As your body changes, you will need to re-calculate your calorie goals. Once a month (I do the first of each month) is recommended.
I’m being diligent about counting my carbs, but most nutrition information has net carbs and total carbs. What’s the difference? Which one should I be using? – Emily
Here’s the simple explanation:
You will want to consume EITHER 50g or less if you are using Total Carbs, or 20-30g (or less) for Net Carbs. There’s no wrong way to count, just remember that you get to use the higher number for the higher carb count.
What’s the quickest way to get into ketosis? – Angela
Here is a plan to get your body into Ketosis in 3 Days or Less:
KEEP IN MIND: This will not be easy! You will experience the effects of carbohydrates deprivation, and will have Very strong urges to eat carbs. Don’t Give In!! Even the smallest amount of extra carbs will keep your body from entering ketosis, or will knock it out of ketosis once you have entered it.
You will experience the effects of carbohydrate deprivation. Read up on the Keto Flu to know what to expect. These side effects are normal. I recommend beginning to take daily magnesium before you even start your Keto Diet.
Remember, entering ketosis and losing weight are two different things. Once you are in ketosis, and your body has adjusted to the low amount of carbohydrates you are feeding it, you can adjust your daily caloric intake accordingly, to begin to achieve your desired weight loss.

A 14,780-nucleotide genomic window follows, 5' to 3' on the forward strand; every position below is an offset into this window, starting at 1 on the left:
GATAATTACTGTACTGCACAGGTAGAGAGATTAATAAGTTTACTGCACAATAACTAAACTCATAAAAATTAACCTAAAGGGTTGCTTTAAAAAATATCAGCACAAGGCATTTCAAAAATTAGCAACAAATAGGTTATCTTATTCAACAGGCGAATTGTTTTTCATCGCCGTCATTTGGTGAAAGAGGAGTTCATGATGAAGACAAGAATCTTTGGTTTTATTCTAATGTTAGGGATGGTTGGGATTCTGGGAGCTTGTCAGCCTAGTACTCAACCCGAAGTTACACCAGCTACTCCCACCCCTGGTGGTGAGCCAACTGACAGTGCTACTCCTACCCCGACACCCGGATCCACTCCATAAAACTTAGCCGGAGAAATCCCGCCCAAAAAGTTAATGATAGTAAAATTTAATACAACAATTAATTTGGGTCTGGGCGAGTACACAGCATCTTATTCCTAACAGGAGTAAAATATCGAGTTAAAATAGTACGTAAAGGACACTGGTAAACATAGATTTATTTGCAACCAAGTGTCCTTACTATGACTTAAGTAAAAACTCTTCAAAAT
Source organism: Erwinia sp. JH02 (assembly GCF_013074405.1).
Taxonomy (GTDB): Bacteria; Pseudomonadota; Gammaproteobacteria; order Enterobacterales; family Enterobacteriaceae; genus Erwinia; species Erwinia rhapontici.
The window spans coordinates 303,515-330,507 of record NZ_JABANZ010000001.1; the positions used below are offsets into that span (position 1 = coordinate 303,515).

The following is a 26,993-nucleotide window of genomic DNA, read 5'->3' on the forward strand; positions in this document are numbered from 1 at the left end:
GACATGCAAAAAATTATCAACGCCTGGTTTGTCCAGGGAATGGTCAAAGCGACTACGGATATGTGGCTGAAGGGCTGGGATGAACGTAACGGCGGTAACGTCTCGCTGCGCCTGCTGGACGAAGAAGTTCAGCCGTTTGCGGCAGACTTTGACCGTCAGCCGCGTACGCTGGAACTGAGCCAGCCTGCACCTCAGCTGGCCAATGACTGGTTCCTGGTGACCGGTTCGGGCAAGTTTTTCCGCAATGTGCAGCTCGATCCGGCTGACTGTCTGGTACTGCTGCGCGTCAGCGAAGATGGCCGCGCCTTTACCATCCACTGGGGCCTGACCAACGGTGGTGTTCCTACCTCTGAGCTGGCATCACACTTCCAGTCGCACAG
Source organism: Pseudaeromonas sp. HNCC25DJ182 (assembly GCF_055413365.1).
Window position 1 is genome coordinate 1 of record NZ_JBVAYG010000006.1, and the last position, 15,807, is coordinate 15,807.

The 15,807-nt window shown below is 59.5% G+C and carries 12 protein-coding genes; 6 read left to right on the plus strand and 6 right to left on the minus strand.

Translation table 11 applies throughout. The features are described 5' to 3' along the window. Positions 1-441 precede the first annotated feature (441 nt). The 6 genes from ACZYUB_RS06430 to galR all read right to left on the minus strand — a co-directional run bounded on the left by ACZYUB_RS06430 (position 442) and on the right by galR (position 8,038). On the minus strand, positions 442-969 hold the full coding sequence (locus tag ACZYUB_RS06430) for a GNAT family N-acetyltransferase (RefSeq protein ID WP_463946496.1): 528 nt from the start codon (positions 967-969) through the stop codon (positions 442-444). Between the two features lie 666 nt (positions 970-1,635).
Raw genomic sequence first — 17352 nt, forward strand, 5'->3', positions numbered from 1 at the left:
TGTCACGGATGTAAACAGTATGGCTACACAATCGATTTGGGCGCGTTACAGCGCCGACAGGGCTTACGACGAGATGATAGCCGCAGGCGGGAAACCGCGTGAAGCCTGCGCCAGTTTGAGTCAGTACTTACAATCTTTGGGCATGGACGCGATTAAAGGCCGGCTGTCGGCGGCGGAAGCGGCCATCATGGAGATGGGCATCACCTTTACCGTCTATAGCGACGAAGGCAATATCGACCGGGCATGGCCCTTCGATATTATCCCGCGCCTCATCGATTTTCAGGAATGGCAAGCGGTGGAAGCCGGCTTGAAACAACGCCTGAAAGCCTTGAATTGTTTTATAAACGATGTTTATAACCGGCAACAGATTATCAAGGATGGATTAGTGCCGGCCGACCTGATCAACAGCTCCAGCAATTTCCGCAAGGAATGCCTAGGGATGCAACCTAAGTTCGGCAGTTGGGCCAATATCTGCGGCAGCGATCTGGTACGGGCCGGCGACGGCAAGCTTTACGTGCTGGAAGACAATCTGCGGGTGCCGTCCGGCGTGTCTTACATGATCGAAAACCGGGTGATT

I’ve been on this diet for a month now, but I can’t seem to get….er… regular. Is anyone else experiencing this? What should I do to fix this? – Party Pooper
It’s no fun to talk about, but constipation is a common side effect of the keto diet. I included a link to a post on the subject. Nuts, grains, and dairy products are notoriously hard to digest. Here are a few tips to get more regular:
I’ve been on my diet for about two months, and haven’t lost very much weight in the past two weeks. I have been testing my ketones with urine strips, and know I am in ketosis. Why aren’t I losing weight? What can I do to start losing again? – Vanessa